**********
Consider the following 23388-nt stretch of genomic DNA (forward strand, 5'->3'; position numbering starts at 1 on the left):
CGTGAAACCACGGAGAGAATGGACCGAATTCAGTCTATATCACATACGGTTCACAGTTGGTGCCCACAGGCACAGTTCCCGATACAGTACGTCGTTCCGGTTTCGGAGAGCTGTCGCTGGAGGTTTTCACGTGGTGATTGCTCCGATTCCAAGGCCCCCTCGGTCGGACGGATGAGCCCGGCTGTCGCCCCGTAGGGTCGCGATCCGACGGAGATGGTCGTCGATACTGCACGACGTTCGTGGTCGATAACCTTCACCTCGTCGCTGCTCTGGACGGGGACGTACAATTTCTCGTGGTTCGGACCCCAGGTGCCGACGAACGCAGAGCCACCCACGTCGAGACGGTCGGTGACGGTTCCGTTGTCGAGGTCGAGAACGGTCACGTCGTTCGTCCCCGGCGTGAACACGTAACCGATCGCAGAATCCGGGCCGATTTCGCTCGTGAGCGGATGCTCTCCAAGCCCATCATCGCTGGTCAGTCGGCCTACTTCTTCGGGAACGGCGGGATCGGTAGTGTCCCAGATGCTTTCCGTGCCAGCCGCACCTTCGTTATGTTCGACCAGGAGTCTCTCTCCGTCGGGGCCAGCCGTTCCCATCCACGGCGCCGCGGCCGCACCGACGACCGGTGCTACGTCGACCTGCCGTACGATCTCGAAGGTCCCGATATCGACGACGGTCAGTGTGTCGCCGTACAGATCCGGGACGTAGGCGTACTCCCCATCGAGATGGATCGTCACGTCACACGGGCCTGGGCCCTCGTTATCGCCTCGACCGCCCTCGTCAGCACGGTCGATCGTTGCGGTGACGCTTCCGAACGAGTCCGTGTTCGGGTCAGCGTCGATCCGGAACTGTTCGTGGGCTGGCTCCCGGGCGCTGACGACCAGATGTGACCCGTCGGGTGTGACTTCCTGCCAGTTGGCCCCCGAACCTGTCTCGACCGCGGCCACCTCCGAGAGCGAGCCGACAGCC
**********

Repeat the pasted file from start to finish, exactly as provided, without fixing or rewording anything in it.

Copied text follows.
Consider the following 23388-nt stretch of genomic DNA (forward strand, 5'->3'; position numbering starts at 1 on the left):
CGTGAAACCACGGAGAGAATGGACCGAATTCAGTCTATATCACATACGGTTCACAGTTGGTGCCCACAGGCACAGTTCCCGATACAGTACGTCGTTCCGGTTTCGGAGAGCTGTCGCTGGAGGTTTTCACGTGGTGATTGCTCCGATTCCAAGGCCCCCTCGGTCGGACGGATGAGCCCGGCTGTCGCCCCGTAGGGTCGCGATCCGACGGAGATGGTCGTCGATACTGCACGACGTTCGTGGTCGATAACCTTCACCTCGTCGCTGCTCTGGACGGGGACGTACAATTTCTCGTGGTTCGGACCCCAGGTGCCGACGAACGCAGAGCCACCCACGTCGAGACGGTCGGTGACGGTTCCGTTGTCGAGGTCGAGAACGGTCACGTCGTTCGTCCCCGGCGTGAACACGTAACCGATCGCAGAATCCGGGCCGATTTCGCTCGTGAGCGGATGCTCTCCAAGCCCATCATCGCTGGTCAGTCGGCCTACTTCTTCGGGAACGGCGGGATCGGTAGTGTCCCAGATGCTTTCCGTGCCAGCCGCACCTTCGTTATGTTCGACCAGGAGTCTCTCTCCGTCGGGGCCAGCCGTTCCCATCCACGGCGCCGCGGCCGCACCGACGACCGGTGCTACGTCGACCTGCCGTACGATCTCGAAGGTCCCGATATCGACGACGGTCAGTGTGTCGCCGTACAGATCCGGGACGTAGGCGTACTCCCCATCGAGATGGATCGTCACGTCACACGGGCCTGGGCCCTCGTTATCGCCTCGACCGCCCTCGTCAGCACGGTCGATCGTTGCGGTGACGCTTCCGAACGAGTCCGTGTTCGGGTCAGCGTCGATCCGGAACTGTTCGTGGGCTGGCTCCCGGGCGCTGACGACCAGATGTGACCCGTCGGGTGTGACTTCCTGCCAGTTGGCCCCCGAACCTGTCTCGACCGCGGCCACCTCCGAGAGCGAGCCGACAGCC